I went to Rangamati and held an inquiry, in the inquiry it was found that a jeep belonging to the Frogman Platoon while returning from Chittagong was stopped by a police Assistant Sub-inspector who told the driver not to go around a bend as a bus was blocking the road, an argument followed and the driver beat up the police officer. I held the summary court martial in the compound of the rest house where the Frogman Platoon was staying, a crowd collected to witness the court martial, I gave the accused three months rigorous imprisonment in military custody, the crowd was very impressed with the procedure, the policeman was surprised with the speed with which the matter had been dealt with and was satisfied with the sentence.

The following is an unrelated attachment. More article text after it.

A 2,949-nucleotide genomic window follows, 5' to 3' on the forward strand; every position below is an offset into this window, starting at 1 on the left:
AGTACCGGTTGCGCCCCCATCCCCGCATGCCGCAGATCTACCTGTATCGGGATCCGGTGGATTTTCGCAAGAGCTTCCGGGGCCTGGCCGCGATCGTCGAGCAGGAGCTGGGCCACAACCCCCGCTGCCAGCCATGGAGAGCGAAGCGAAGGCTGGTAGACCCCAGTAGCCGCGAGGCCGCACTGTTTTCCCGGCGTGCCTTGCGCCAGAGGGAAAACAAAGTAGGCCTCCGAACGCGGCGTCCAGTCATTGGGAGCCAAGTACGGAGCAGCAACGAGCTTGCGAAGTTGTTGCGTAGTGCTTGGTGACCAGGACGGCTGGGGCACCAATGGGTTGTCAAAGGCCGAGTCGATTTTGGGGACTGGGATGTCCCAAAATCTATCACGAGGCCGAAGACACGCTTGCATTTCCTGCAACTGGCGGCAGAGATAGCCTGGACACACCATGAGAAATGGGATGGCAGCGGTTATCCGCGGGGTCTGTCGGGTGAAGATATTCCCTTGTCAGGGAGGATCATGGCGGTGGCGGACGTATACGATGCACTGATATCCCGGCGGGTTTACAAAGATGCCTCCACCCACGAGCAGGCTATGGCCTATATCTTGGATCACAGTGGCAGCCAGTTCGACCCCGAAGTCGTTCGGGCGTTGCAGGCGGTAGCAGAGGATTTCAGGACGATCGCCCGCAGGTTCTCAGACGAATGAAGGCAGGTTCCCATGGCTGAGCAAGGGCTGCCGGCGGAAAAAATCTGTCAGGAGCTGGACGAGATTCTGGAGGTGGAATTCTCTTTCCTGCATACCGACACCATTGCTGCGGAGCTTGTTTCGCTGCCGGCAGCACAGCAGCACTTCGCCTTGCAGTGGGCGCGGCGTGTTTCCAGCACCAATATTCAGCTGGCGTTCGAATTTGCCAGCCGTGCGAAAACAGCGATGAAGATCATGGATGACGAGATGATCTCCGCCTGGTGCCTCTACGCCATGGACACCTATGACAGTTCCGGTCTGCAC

The terrain in East Pakistan in the plains was water courses, parallel to these water courses were clusters of trees which indicated houses built on slightly raised ground, this raised ground was usually narrow in width but seemed to run endlessly, parallel to a line would be another line and in between a lush green paddy field. The highest ground was the embankment on which roads and the railway ran, houses were raised off the ground, made of bamboo or wood, with thatched roofs, a very few had galvanized iron sheet roofs, these were the government buildings. Every government building, bridge etc had the date on which it was completed, the dates were 1958 and after. In West Pakistan, even on the hottest day, farmers could be seen out in their fields doing something, in East Pakistan people were seldom seen working in fields, there was a population of fifty million, very few were visible. Another peculiarity was that the people, probably due to climatic conditions, went to sleep very late and were not seen before ten or eleven in the morning. Another difference was that the villages did not have shops, in every area there was a periodic or weekly bazaar called a haat’. At sunset if one walked in the streets of a villages, from almost every house came the sound of the recitation of the Koran. While walking through a village or in a haat’ the feeling was that you were in a foreign country, you could understand nobody and nobody understood you.